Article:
Once a staple of UK African anthropology, witchcraft became a non-topic with the debate over ‘magic’ in the 1970s. But the irresistible rise of witch-finding movements all over sub-Saharan Africa, among many other events, made the topic of such beliefs, and their major vehicle, witchcraft narratives, an increasingly important focus of current anthropological research. Post-modern approaches to narrative mean that we no longer need to decide about ‘truth’ or ‘falsehood’ but can be content with negotiation, ragged ends, and variable strategies in complex social situations. Early-modern historians are exploring similar approaches to their trial material. Given this background ESTHER EIDINOW (Erfurt) and RICHARD GORDON (Erfurt), both historians of antiquity, set up an international conference at the end of the Summer semester 2016 within the framework of the ERC ‘Lived Ancient Religion’ project, directed by Jörg Rüpke and Rubina Raja, to explore the possible extra-value provided by a comparative perspective on such narratives. To that end, we invited ten international speakers: an African anthropologist, three early-modern historians, an expert on Kabbalah, two authorities on the ancient Near East (Babylonia, Egypt), two commentators on early Christian material, and a philologist.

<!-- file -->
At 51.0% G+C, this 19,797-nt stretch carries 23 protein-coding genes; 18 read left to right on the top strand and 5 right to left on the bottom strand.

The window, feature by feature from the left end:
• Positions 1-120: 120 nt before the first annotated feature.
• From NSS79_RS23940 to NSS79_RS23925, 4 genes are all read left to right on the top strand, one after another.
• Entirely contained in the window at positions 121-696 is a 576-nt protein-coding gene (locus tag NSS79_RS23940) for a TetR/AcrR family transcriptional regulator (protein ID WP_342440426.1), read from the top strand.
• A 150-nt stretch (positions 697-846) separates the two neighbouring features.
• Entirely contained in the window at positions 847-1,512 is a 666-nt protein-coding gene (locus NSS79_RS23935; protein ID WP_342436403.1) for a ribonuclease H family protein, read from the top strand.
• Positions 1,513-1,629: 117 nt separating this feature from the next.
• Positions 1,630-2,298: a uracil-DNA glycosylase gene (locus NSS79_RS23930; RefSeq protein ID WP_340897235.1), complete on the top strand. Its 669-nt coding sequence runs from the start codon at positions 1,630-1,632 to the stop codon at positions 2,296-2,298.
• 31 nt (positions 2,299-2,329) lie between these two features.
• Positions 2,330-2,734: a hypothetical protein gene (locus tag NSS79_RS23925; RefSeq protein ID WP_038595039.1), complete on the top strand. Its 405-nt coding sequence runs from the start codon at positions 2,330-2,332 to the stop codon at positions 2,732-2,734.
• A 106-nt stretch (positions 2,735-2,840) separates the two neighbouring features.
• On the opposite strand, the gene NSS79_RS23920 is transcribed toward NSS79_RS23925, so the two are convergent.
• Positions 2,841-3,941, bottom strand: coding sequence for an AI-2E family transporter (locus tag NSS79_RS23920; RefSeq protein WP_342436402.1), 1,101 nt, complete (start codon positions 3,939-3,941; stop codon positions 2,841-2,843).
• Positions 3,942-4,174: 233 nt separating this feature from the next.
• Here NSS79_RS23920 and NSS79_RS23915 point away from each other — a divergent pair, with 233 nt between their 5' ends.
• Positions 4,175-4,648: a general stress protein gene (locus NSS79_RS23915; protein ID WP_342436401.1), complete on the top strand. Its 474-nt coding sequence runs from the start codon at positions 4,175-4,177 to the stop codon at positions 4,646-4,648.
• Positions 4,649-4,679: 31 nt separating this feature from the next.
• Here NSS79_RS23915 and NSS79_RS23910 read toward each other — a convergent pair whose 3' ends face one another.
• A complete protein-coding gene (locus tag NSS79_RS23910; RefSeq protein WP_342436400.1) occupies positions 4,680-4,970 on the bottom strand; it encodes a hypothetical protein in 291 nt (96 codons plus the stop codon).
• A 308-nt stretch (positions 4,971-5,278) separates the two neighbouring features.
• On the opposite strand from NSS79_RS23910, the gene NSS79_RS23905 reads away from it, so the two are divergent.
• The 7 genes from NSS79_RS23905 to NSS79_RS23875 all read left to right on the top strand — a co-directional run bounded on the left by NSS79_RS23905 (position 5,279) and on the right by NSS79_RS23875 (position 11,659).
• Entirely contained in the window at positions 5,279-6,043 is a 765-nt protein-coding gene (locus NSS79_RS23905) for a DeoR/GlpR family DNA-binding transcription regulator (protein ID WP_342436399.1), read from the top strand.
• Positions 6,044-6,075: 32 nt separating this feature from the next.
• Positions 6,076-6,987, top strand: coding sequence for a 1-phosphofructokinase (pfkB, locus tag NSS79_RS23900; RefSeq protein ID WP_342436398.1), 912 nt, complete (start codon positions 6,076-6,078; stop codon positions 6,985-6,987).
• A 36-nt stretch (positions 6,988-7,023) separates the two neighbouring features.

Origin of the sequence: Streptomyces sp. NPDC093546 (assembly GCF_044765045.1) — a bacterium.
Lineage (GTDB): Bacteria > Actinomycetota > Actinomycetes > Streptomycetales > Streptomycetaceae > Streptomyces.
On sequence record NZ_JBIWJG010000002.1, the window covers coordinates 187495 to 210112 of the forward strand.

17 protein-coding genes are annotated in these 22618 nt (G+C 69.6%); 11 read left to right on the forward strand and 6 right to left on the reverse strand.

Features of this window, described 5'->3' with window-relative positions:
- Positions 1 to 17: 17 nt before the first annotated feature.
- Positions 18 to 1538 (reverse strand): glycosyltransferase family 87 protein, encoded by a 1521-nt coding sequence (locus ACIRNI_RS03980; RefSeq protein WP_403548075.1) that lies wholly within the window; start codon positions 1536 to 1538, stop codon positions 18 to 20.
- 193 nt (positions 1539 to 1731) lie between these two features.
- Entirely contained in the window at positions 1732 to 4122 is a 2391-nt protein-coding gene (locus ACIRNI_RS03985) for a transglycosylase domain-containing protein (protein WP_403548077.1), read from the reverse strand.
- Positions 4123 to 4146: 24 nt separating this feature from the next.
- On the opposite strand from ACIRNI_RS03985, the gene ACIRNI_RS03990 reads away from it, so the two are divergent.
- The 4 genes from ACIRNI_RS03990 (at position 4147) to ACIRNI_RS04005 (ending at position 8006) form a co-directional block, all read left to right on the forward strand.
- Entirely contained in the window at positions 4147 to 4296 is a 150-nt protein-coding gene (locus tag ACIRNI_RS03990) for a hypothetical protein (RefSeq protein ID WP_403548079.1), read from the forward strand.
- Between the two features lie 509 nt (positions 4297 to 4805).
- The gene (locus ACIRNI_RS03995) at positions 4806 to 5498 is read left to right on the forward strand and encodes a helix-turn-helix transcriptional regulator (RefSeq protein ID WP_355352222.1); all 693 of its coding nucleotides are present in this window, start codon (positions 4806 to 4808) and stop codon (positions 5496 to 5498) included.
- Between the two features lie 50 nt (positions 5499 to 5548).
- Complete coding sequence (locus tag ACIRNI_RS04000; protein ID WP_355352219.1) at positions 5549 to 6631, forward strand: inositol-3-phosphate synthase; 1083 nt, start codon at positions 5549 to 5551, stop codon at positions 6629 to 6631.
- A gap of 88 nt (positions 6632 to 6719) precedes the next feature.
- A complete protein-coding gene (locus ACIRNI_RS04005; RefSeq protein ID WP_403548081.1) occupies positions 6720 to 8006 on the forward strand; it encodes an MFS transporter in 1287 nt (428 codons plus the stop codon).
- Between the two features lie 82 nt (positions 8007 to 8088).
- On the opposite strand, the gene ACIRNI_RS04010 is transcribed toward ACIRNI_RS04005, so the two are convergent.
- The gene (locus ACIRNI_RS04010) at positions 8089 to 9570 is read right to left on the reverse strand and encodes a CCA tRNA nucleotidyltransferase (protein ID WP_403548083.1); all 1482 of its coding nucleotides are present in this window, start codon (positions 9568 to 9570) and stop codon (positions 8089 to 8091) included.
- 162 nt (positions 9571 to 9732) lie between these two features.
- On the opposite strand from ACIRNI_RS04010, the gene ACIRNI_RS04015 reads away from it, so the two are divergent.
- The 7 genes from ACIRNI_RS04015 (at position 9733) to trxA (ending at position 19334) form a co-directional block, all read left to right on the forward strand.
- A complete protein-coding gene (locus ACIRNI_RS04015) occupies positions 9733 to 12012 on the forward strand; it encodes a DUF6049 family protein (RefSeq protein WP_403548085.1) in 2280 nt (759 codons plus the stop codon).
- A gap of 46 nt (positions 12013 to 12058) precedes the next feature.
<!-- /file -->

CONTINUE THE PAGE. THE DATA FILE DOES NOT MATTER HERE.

Given the differences between the types and extent of the primary material available in these different historical periods, the contributors played to their strengths. PETER GESCHIERE (Amsterdam) emphasized the moral ambiguity of healers/witches in the territory of eastern Cameroon, the waves of new fashions and crazes of mystical protection, the ceaselessly inventive bricolage of new witchcraft narratives, and the fears of attacks emanating from one’s own family expressed in the new rumours of zombie-workers. He also underlined the need, if we are to do comparative research at all, to ignore minor differences between different areas and periods and look for dominant patterns. Above all, ‘witchcraft’ is not an explanation, as is so often claimed, but a black hole requiring to be filled. MARION GIBSON (Exeter) used two of the English witchcraft pamphlets arising from trial-proceedings, a genre that exists nowhere else, to show how variable the narratives relating to the self-same case might be. Stories of witchcraft events and the roles adopted in them by the principals are/were in constant flux in accordance with the short-term needs of the tellers, to say nothing of the judges and the pamphlet-writers, so that there never could be a ‘final’ version. ALISON ROWLANDS (Essex) used the extensive documentation from Rothenburg ob der Tauber concerning the case of Margaretha Horn (1652) to provide a memorable account of one peasant woman’s long struggle to resist an accusation of witchcraft. Here again, the elusiveness of the charge, the ambivalence of every claim and every item of evidence, and the central importance of framings were beautifully brought out. WOLFGANG BEHRINGER (Saarbrücken) showed how the authors of demonological treatises manipulated narratives they found in trial records in order to fit their own truth and fully appreciated the value of such ‘first-hand’ mini-narratives in granting credibility to their demonological scenarios.